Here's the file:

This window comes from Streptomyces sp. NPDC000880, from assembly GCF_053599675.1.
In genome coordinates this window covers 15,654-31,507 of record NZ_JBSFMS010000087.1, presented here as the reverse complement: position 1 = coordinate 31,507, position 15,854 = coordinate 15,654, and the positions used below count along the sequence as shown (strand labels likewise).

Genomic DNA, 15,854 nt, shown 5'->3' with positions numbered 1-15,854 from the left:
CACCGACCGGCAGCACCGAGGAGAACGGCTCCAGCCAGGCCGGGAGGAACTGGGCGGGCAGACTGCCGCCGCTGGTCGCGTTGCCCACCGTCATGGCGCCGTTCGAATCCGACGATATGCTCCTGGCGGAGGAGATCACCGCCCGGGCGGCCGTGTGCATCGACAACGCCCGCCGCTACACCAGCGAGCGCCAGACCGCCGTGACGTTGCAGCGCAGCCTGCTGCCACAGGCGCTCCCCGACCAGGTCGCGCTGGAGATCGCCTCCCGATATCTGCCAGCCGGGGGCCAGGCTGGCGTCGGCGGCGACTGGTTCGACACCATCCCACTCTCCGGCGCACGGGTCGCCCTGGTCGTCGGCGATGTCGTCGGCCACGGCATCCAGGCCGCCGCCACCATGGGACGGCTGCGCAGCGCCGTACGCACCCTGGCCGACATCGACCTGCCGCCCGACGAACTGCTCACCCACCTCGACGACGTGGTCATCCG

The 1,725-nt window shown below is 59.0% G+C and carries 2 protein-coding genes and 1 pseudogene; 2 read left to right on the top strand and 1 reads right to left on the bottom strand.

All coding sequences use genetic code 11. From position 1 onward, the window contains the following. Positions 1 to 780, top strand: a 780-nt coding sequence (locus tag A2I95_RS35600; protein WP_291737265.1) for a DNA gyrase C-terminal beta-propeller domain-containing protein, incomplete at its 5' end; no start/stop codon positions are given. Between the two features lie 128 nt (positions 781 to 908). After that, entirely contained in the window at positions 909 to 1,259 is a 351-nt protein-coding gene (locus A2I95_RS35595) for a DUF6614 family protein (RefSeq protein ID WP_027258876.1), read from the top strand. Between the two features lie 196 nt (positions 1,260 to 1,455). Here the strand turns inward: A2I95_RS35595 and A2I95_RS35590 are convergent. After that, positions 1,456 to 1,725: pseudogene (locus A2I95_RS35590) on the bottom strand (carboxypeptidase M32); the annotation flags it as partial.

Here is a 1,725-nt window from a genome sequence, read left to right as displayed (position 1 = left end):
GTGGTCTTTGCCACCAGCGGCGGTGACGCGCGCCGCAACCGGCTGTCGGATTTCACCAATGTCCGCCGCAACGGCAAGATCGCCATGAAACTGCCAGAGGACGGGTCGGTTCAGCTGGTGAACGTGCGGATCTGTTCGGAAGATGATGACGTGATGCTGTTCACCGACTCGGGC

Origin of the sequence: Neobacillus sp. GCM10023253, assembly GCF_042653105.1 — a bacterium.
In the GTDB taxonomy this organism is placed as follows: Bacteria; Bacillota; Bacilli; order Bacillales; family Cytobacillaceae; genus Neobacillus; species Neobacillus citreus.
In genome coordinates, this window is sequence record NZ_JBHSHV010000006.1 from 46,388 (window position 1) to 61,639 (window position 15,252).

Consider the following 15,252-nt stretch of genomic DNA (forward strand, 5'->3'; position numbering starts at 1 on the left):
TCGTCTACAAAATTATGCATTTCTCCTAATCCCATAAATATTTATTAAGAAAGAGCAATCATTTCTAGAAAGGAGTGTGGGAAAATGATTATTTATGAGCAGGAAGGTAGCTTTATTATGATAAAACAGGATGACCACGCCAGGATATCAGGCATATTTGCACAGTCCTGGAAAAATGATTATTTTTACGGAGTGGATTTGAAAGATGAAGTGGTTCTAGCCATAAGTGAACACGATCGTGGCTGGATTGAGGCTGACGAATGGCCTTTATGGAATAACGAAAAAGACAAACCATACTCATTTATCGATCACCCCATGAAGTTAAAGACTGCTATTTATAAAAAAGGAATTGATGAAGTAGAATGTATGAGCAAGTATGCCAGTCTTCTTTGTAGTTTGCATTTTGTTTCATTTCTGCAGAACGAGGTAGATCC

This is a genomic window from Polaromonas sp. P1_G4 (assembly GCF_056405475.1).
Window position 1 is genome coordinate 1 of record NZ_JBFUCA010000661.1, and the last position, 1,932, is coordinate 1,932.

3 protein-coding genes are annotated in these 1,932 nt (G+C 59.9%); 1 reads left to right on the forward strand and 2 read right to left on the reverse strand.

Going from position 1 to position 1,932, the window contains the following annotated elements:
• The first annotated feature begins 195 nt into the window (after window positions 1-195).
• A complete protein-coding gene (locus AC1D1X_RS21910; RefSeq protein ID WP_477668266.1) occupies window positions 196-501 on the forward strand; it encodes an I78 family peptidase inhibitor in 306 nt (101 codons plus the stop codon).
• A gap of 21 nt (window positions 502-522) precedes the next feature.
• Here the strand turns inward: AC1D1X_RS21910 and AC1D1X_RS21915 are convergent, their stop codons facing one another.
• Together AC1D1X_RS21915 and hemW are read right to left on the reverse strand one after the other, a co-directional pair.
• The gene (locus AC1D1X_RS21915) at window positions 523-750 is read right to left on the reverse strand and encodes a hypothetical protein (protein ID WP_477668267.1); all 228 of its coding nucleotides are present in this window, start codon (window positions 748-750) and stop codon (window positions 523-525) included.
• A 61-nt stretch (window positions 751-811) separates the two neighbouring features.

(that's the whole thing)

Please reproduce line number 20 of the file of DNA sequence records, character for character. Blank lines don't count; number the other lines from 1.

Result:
• A gap of 21 nt (window positions 502-522) precedes the next feature.